Word by Word

Creating myself one word at a time.

Boredom quote

Boredom quoteThere was one phrase my sister and I used as children that would make my mom crazy.

“Mom, I’m bored.”

Seriously, she’d go through the roof. Her problem with the phrase? As a child, I had no idea what her problem was. I mean, all my toys were played with. There were no friends around. I was only allowed an hour of TV a day.

As an adult and mother, well I get it now. Let’s list the myriad things around a house that always need to be done. Cleaning, laundry, cooking, cleaning, laundry, cleaning. I know I listed things more than once, but it feels like they are always there. Always there! Not to mention all of the fun things a parent would like to do if they could ever get through the aforementioned list. It is infuriating to hear a child say they are bored when all you wish you could do is sit in a quiet room and read a book. Is that so much to ask for? I think not!

Sorry, I’m getting sidetracked. The other day I was sitting in a class and the topic of conversation was modern entertainment and amusement. The class was asked to focus on the types of entertainment that we spend most of our time consuming. Eventually, we discussed whether modern generations have an expectation of amusement and entertainment. I wouldn’t even hesitate to answer that question with a hearty “yes.”

The word “boredom” wasn’t even introduced until 1852 by Charles Dickens in the novel “Bleak House.” Prior to this, the word “bore” was used, but not boredom. There was a French word used to describe something akin to boredom, ennui. This word was in use as early as 1732, but the meaning is more concerned with a feeling of weariness or dissatisfaction and that is very different, in my opinion, than boredom.

So, what creates boredom for people? It is the “restless through lack of interest” part of the definition that is key to me. Are the modern generations just less interested in things in general? Less curious? Or, as we age, do we lose our sense of curiosity and wonderment?

How sad if this were the case. The whole conversation got me to thinking about how I raise my own children. How can I encourage my own kids to care about things and to go deeper than the surface level?

I’d love to hear from others on this topic? Do you agree that modern society, as a whole, is bored from a lack of interest in the world around them?

9 thoughts on “Mom, I’m bored

  1. I wish I had a good answer for you. My son tells me he’s bored all the time. I stare around at all the toys, books, drawing materials, playset outside…. I try to tell him that there is so much to do, make a fort, play with our ferret, draw a picture, legos, do a puzzle, help me clean the house. He comes back that “he’s bored.” All he wants to do is play on the computer on this player vs player game and I limit that time because he could be lost for hours.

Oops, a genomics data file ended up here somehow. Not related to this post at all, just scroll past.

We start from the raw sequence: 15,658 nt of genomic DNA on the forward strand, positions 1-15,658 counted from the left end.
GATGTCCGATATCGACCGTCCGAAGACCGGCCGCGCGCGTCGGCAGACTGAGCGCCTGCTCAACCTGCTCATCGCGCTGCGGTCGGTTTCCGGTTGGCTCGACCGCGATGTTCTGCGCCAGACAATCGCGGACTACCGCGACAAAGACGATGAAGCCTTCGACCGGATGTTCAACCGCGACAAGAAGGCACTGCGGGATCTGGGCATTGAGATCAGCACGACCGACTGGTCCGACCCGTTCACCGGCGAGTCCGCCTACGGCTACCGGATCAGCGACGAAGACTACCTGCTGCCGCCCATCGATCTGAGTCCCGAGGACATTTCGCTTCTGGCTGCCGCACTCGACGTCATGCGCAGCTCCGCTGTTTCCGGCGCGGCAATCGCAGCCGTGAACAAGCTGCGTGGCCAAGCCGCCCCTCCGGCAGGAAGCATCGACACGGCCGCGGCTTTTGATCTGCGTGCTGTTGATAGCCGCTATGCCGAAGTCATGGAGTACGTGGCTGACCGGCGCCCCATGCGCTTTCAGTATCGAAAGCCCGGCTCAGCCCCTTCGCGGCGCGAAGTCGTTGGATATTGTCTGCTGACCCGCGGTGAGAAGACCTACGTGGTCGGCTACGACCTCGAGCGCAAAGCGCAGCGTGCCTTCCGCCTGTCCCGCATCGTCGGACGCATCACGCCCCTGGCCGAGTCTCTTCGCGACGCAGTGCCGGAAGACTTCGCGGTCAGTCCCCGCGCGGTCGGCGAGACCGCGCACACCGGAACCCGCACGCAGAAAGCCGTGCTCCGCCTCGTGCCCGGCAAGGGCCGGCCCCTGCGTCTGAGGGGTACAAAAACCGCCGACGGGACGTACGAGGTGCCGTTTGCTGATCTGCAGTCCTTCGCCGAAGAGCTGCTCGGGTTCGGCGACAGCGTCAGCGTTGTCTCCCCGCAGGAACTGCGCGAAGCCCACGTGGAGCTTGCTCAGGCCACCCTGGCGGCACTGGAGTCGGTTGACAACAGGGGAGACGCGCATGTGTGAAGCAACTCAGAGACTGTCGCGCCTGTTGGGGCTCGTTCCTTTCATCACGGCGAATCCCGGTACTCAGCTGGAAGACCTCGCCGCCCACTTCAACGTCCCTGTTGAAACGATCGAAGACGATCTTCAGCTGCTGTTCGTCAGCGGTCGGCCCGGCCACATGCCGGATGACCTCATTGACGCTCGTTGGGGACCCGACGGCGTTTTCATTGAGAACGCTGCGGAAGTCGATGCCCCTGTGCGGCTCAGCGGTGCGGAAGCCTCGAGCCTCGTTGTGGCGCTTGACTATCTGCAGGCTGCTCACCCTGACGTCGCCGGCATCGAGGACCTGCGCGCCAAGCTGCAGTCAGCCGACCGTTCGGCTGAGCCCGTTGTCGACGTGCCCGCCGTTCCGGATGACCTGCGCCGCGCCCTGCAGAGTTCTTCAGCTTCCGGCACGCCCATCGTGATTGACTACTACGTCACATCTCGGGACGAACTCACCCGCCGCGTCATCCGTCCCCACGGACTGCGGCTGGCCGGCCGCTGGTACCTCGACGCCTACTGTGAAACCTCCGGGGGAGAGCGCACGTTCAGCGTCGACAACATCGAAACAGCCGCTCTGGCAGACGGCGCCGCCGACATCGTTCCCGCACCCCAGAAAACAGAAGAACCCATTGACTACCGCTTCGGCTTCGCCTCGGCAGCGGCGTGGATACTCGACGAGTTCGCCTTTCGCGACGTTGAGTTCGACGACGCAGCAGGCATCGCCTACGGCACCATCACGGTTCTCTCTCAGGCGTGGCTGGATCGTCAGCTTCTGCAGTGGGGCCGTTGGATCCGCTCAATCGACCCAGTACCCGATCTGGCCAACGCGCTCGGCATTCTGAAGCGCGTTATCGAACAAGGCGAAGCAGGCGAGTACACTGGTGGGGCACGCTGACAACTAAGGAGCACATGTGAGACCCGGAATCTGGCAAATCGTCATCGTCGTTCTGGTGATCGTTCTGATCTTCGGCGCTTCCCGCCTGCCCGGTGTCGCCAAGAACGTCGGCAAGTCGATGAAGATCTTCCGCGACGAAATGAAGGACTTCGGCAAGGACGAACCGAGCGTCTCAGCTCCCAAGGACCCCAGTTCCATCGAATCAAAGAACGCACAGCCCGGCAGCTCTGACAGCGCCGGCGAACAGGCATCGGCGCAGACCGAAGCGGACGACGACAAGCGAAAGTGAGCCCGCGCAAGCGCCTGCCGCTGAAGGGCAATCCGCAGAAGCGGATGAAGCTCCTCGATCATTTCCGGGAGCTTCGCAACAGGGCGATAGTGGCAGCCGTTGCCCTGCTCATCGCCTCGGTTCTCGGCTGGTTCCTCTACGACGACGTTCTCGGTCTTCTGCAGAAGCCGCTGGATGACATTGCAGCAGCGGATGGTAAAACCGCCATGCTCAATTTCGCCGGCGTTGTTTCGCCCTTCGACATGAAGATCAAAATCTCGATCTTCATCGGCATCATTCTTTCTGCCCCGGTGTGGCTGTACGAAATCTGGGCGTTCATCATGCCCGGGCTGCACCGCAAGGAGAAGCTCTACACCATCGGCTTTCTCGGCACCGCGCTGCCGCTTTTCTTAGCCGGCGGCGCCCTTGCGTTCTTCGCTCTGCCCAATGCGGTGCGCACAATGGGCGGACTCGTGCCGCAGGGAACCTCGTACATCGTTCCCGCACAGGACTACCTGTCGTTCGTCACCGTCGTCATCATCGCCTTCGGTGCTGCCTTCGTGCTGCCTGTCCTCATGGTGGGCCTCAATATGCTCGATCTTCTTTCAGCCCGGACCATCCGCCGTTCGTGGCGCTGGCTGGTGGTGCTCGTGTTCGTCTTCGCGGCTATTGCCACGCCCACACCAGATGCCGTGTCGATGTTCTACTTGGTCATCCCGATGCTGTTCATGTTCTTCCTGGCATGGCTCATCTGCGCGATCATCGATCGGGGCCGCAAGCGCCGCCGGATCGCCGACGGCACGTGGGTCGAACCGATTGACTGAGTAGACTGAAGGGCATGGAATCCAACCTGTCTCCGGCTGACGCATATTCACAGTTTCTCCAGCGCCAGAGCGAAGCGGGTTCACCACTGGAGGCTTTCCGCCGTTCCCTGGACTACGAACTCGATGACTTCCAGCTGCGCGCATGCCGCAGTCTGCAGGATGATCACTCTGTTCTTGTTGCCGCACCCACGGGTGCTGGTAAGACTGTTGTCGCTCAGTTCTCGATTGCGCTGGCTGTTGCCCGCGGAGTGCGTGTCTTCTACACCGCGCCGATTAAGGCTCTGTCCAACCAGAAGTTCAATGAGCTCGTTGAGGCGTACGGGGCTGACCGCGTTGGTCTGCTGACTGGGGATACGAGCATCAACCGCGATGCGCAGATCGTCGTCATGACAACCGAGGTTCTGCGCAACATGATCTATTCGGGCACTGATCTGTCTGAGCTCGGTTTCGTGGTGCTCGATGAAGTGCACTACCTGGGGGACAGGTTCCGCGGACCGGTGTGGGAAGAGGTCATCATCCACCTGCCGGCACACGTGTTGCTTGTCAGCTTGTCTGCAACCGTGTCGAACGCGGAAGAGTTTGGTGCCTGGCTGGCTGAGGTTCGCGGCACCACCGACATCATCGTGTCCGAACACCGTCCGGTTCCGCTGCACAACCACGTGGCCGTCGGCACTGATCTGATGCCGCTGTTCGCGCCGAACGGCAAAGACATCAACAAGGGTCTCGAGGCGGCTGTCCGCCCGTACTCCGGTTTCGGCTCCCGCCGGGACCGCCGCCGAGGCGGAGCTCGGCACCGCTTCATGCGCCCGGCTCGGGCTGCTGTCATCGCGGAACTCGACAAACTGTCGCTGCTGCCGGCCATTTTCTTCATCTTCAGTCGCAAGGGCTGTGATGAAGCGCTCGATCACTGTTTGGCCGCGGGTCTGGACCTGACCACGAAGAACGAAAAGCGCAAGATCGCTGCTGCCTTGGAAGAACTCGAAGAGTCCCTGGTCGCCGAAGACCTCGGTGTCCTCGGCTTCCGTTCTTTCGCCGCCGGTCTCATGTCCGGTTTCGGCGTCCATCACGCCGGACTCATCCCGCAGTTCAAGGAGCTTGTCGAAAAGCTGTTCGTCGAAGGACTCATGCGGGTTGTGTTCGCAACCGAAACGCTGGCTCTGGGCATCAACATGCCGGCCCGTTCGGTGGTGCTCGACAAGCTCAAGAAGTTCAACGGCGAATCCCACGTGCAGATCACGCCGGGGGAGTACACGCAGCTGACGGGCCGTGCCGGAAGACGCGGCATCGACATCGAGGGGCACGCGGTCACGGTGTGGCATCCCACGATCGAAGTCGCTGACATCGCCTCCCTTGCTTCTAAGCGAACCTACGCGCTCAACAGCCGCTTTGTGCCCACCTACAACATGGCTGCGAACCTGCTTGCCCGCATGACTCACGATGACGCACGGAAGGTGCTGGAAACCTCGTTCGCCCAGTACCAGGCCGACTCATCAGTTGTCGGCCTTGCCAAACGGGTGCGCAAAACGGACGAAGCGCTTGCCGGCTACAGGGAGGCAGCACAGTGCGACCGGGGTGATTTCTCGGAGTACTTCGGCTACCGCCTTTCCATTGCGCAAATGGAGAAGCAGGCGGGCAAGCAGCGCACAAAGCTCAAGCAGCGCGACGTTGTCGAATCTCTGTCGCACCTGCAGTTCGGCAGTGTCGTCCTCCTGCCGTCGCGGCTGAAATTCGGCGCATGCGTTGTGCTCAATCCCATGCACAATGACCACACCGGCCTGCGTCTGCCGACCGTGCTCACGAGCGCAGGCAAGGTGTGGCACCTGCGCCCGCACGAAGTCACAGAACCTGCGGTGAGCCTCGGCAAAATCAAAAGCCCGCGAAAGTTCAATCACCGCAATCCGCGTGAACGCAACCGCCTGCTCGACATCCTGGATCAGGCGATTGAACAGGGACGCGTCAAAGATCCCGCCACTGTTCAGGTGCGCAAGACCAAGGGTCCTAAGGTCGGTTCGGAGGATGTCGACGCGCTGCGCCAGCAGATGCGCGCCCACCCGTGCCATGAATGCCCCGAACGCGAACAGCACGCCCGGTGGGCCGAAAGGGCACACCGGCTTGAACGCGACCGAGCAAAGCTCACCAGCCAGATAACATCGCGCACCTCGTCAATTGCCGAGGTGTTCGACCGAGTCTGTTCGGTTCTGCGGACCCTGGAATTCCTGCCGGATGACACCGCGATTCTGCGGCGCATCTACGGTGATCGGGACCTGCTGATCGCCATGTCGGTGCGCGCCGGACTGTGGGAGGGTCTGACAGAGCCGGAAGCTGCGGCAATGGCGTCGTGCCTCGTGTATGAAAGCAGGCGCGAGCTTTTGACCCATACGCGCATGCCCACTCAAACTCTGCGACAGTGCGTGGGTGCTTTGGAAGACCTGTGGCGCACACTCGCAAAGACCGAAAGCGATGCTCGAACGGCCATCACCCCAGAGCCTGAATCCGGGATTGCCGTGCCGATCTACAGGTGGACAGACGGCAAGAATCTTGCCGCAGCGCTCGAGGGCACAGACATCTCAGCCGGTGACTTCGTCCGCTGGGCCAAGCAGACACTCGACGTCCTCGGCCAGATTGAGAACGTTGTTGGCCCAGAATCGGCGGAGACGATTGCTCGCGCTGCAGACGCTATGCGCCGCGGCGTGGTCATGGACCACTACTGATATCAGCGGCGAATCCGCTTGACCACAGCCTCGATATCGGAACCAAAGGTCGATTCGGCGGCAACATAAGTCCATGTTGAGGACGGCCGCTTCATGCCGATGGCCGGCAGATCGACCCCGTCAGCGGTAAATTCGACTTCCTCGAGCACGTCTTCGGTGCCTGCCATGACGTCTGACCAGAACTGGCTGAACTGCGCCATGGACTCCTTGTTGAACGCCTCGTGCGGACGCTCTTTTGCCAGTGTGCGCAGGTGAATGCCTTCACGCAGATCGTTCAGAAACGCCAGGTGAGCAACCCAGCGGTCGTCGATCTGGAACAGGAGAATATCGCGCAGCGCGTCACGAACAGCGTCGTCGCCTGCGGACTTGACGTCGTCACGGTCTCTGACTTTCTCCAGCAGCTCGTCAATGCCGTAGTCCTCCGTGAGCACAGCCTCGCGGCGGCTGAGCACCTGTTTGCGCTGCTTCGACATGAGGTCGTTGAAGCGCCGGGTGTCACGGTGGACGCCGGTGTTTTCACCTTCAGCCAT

1. Thanks for the comment, Elyse! What is it about things with a screen that can just suck the kids (and us) in?

  2. My brother used to tell me there is no such thing as boring things. There’s boring people. I actually tell this to my h.s. students who don’t really get it. They will some day.

    1. I like that. No boring things, just boring people. I may have to use that on my 14 year-old.

      1. Let me know how it goes.

  3. Your ol' Aunt Caryn says:

    Maybe it is just that we are more interested in what can be done for us than what we can do for others or for ourselves. I think often the source of boredom in my home is when certain precious darlings are looking for someone/something to entertain THEM! :Maybe it there isn’t a lack of interest in the world around us, but a lack of looking outside ourselves – for wonder at the world around us, for the “how this work?” as Sam used to say, and because we don’t look for someplace we can make a difference. That’s what I’ve been thinking about lately.

    PS If mine say they are bored, they have to clean their drawers out. Their drawers rarely get cleaned, but it stops the complaints.

    1. I love that perspective, Caryn. Looking outside ourselves. I, too , have started assigning chores when I hear the word bored. I have become my mother!

      1. Aunt Caryn says:

        Mirror, mirror on the wall
        I am my mother after all! – Laurie Locke

      2. Hahaha! I know! Next thing you know I’ll be finding Christmas gifts in April.

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